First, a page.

Anxiety About Forgetting Things

by | Anxiety, Individual Therapy, Team Posts

Are you stuck in a vicious cycle with yourself surrounding forgetfulness and then anxiety about forgetting things? If you’re like me, you may meet someone for the first time and forget their name within the first 10 minutes of meeting them. It feels embarrassing and leaves you wondering why you can’t remember something as simple as a name. Mental health professionals can help you overcome your anxiety and improve your long term and working memory capacity!

Even worse, if someone asked you what they looked like or what they were wearing after the interaction, you may be at a loss for words. You might be thinking, “I just spoke to them a minute ago. How could I not remember what they looked like?” These thoughts may leave you feeling anxious about meeting other people. You may also be the type of person who forgets information quickly. The short explanation for forgetting a person’s name is that you did not concentrate or effortfully try to remember that information, possibly from [performance] anxiety. Thus, you have ignited the vicious cycle of anxiety where the action of forgetting turns back to anxiety. 

The world is full of stimuli affecting your ability to concentrate or remember information. In addition, there are certain psychological factors/health conditions that can affect your ability to remember information. While speaking with someone, you might also be over-stimulated (e.g., distracted by music that is playing, the chatter of people around you, or anything else that turns on your senses). Becoming distracted by your environment is completely normal and happens to everyone from time to time. However, there are ways to overcome these distractions! 

In addition to being overstimulated, maybe you’re a student cramming for an important exam or finalizing an important presentation for work late at night. How do you remember all of the information without feeling like your head is going to explode? Exams are stressful because they determine your final grade, which affects your GPA and chances with the next steps of your career, academic or occupational. Presentations can mean getting the big contract or flopping and not bringing in money. Attention plays a key role in these experiences because it helps you to take in the material or information.

Attention is how we start to remember things in the first place. Similarly, you may experience a lot or even mild anxiety, which can hinder your ability to study. A small amount of stress and anxiety drives you to studying enough and effectively, but too much can make it feel impossible to study or do work. Indeed, your brain gets foggy, you struggle to finish your thoughts, you freeze or spin out.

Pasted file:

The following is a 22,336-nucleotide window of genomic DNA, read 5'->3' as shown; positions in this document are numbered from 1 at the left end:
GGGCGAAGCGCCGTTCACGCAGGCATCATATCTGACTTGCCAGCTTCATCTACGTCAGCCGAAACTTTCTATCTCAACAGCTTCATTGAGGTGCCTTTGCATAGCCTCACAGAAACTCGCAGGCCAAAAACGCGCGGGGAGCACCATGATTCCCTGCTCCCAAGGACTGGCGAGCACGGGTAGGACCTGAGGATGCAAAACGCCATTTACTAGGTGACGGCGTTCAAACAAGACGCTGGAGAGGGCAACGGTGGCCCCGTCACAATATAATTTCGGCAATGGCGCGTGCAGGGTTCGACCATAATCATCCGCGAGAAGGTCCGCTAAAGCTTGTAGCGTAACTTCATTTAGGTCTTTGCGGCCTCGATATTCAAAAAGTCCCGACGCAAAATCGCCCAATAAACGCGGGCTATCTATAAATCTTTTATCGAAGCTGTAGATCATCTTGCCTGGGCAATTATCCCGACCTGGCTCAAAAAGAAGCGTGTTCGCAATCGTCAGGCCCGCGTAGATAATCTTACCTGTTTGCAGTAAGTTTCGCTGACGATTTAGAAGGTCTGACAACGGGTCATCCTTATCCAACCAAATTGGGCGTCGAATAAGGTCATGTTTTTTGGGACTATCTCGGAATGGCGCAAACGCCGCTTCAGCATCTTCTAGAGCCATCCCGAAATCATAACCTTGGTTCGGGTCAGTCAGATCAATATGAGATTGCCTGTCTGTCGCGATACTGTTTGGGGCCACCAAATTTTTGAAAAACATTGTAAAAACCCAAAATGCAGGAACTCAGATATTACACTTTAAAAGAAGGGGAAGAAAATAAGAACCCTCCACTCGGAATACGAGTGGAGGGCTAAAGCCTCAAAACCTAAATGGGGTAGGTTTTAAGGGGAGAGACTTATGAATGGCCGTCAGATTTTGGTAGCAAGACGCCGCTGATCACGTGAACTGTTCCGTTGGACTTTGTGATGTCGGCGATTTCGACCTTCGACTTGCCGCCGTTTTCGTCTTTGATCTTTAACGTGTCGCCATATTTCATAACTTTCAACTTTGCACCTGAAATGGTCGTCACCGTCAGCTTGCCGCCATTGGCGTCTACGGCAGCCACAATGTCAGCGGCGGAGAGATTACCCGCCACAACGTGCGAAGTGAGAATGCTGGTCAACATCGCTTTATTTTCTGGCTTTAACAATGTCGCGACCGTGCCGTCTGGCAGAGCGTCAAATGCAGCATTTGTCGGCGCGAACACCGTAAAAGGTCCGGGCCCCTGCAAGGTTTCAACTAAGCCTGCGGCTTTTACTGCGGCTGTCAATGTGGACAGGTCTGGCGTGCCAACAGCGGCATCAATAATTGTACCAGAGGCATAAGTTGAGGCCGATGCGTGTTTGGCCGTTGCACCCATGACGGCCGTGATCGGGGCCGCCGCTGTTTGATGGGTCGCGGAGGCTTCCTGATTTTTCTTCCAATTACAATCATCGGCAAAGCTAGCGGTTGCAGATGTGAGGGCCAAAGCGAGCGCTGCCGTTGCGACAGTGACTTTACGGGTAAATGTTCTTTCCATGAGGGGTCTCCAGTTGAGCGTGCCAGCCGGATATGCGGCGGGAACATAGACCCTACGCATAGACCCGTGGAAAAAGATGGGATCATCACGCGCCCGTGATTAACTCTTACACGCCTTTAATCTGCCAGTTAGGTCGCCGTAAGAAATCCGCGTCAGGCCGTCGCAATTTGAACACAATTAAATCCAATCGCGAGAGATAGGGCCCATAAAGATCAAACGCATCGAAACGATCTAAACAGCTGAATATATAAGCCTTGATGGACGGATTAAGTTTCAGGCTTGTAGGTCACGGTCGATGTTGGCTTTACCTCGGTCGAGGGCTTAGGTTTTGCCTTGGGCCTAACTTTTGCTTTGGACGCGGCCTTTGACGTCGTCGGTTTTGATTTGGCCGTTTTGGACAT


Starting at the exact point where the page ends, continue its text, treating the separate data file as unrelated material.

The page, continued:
So, how can you remember someone’s name from one interaction or remember every bit of information for an exam or project? I will explain ways to overcome the error of attention and memory! I will also provide tips to overcome your anxiety symptoms about remembering information/names/faces. 


Attention is important for forming memories, and even when you feel as if you are attending to another person, you may not be fully paying attention. Attention allows information to be placed in sensory memory, which can then be stored in your short-term memory. Being distracted interrupts your short-term memory. For instance, if you are focusing on what you’re going to say next, whether the person across the room is your friend, or what you’re doing after the conversation, you may be distracting yourself from hearing the very thing you need to remember (e.g., a person’s name, information for the exam, and important task your boss is assigning you). It is important to stay in the present. 

Being present is hard if you struggle with a lot or mild anxiety that leads you to focus on future thinking. By fully attending to the person across from you rather than attending to other thoughts or things around you, you will remember more about them. However, that is only part of the process of remembering. Just because you are looking at something or someone, it does not mean you are attending to the person or information. An example of this would be math that you don’t understand.

Although you are looking at the math problem and focusing on it, you may have no idea what it means or what it is used for. Your likelihood for remembering it will either A) go up because it triggered an intense emotion from you, such as embarrassment or stupidity, as emotional experiences get stored better than unemotional, fact-oriented information. Or, B) you may not remember it because it was registered as more of a factual, unemotional experience.

Selective attention

Selective attention occurs when you attend to one stimulus but ignore all others. This can be helpful when you are in class and only want to attend to your professor/teacher. However, if you are distracted by your friend in class, you might be missing everything else that is going on around you. People with ADHD tend to hyper-focus on something. Hyper focusing can be beneficial when they need to complete certain tasks, however it may also mean that they walk by the empty cup on the table and not take it to the kitchen. See more information below.